European Archaeological Council presents strategy for heritage management of wetlands
Launch of the EAC wetlands strategy
European Parliament, Brussels, 22nd January, 2002
Statement by Dr Adrian Olivier, President, Europae Archaeologiae Consilium (European Archaeological Council)
The Europae Archaeologiae Consilium (EAC) is a new organisation founded in 1999. It is a democratic network of heads of national services responsible under law for the management of the archaeological heritage in the Council of Europe member states. The EAC therefore represents the managers of the historic environment and the associated cultural heritage
The EAC is dedicated to the exchange of information between its members about standards and best practice related to heritage management. The collective membership of the EAC is well placed to offer advice and guidance about all aspects of heritage management and to develop broad-based strategies for archaeological heritage management on the basis of professional expertise. The EAC functions in an advisory and consultative mode and will liase and develop links in this context with international organisations that have an interest in the methods and goals of heritage management.
Time depth provides the information and meaning that allows us to understand the development of today's environment and place it in the context of the present. Knowledge is a pre-condition of good management; it is only when we understand how our environment developed that we can manage it properly, and in a sympathetic and sustainable fashion for the benefit of future generations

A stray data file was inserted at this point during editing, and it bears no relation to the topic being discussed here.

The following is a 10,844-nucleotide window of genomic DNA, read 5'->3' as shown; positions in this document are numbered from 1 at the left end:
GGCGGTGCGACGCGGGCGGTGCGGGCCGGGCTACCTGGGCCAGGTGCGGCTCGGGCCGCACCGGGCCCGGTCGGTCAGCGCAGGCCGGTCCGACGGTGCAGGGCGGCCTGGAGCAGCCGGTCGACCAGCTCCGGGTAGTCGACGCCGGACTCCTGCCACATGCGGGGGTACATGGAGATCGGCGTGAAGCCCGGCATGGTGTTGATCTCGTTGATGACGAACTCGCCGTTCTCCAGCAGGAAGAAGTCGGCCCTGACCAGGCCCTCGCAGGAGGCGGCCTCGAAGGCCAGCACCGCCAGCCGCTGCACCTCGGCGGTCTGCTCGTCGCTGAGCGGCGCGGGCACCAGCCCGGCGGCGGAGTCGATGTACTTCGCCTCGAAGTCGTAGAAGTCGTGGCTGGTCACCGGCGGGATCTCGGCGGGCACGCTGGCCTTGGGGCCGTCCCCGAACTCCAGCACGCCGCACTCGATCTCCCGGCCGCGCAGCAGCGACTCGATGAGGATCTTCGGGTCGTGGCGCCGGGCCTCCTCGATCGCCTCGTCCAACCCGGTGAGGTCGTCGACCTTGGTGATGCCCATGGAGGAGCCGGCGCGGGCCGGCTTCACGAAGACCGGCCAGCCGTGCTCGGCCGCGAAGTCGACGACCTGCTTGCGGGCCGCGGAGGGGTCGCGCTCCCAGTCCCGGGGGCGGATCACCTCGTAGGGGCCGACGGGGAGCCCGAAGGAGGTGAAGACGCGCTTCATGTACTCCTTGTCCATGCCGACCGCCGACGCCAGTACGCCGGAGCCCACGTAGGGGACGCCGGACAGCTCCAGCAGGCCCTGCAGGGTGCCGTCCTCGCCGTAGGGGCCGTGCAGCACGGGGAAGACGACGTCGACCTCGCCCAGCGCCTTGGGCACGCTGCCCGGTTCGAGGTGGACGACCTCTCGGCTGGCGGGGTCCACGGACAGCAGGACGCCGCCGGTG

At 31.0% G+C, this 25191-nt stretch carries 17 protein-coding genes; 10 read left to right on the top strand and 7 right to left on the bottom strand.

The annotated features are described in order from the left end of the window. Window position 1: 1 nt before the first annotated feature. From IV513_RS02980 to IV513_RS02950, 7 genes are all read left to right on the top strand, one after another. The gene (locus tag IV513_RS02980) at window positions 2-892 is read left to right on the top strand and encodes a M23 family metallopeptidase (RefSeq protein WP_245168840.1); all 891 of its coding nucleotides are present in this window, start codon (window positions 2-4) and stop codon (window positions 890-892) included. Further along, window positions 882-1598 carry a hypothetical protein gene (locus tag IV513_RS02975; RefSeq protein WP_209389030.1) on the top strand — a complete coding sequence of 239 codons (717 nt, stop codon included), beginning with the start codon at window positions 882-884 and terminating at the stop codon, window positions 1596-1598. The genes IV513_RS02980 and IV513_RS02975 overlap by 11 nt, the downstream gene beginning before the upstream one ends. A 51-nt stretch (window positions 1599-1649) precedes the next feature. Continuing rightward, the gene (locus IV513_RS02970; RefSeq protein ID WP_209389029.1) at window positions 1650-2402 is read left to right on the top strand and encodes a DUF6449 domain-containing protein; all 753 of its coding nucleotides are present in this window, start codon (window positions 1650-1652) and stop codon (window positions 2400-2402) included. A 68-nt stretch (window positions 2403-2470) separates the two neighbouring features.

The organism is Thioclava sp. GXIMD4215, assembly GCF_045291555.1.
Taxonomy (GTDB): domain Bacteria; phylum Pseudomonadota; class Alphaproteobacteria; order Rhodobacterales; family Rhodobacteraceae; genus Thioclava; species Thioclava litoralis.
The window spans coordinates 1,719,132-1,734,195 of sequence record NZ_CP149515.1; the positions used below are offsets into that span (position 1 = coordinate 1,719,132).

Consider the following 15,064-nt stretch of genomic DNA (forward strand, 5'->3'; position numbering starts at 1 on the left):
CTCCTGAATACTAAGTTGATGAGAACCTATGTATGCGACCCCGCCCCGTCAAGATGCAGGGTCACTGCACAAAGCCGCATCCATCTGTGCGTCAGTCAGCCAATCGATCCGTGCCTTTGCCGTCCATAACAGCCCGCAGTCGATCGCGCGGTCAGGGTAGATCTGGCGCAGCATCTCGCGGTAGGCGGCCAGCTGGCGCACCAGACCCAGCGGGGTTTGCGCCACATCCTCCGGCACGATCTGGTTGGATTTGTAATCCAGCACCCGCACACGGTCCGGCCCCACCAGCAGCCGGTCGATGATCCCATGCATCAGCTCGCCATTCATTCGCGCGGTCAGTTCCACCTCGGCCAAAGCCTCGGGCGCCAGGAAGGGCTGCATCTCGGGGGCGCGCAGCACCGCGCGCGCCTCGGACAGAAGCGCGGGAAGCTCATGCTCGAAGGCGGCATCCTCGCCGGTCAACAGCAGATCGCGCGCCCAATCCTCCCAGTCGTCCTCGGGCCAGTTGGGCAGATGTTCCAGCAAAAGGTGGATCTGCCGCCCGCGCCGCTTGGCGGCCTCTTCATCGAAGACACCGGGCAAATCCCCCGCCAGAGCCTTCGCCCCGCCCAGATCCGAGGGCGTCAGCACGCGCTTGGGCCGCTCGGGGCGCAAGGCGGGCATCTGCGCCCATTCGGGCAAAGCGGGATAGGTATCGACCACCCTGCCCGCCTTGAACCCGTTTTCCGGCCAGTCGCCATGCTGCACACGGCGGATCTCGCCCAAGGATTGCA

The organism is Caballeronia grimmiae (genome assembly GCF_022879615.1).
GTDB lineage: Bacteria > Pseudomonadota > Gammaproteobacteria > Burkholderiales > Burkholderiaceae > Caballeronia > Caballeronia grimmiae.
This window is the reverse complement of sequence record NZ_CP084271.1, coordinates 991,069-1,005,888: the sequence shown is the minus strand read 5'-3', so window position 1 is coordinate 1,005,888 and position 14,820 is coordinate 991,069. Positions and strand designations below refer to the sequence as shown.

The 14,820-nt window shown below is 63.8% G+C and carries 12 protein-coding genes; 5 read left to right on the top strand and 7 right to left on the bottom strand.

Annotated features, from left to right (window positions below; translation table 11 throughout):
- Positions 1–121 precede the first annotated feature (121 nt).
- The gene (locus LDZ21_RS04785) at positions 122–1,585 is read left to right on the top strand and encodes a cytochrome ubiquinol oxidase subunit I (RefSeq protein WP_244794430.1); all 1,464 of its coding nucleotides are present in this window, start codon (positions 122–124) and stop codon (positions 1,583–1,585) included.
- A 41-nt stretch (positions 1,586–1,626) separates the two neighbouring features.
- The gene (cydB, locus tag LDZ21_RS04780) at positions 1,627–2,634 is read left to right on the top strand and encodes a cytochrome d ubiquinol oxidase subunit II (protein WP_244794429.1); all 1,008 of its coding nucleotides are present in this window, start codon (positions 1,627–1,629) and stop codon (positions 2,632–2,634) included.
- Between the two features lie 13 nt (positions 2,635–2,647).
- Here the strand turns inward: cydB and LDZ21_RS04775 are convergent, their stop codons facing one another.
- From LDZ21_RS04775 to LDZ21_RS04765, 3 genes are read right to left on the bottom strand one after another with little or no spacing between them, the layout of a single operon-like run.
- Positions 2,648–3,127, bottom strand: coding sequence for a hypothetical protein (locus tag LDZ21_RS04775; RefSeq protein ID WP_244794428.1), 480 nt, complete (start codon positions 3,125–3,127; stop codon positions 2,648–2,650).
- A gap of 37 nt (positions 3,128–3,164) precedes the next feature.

The EAC is therefore deeply concerned with all aspects of the management of today's environment and landscapes, particularly as they impact on the historic environment
Wetlands are a unique, precious, biodiverse, and extremely fragile ecosystem. Wetlands throughout Europe are under severe threat from drainage, water abstraction, conversion of pasture into arable land, peat wastage, peat erosion, peat extraction, and continued urban and industrial development. The pressure of these collective threats are so great that in some European countries as much as 50% of the original extent of wetlands has been lost over the past 50 years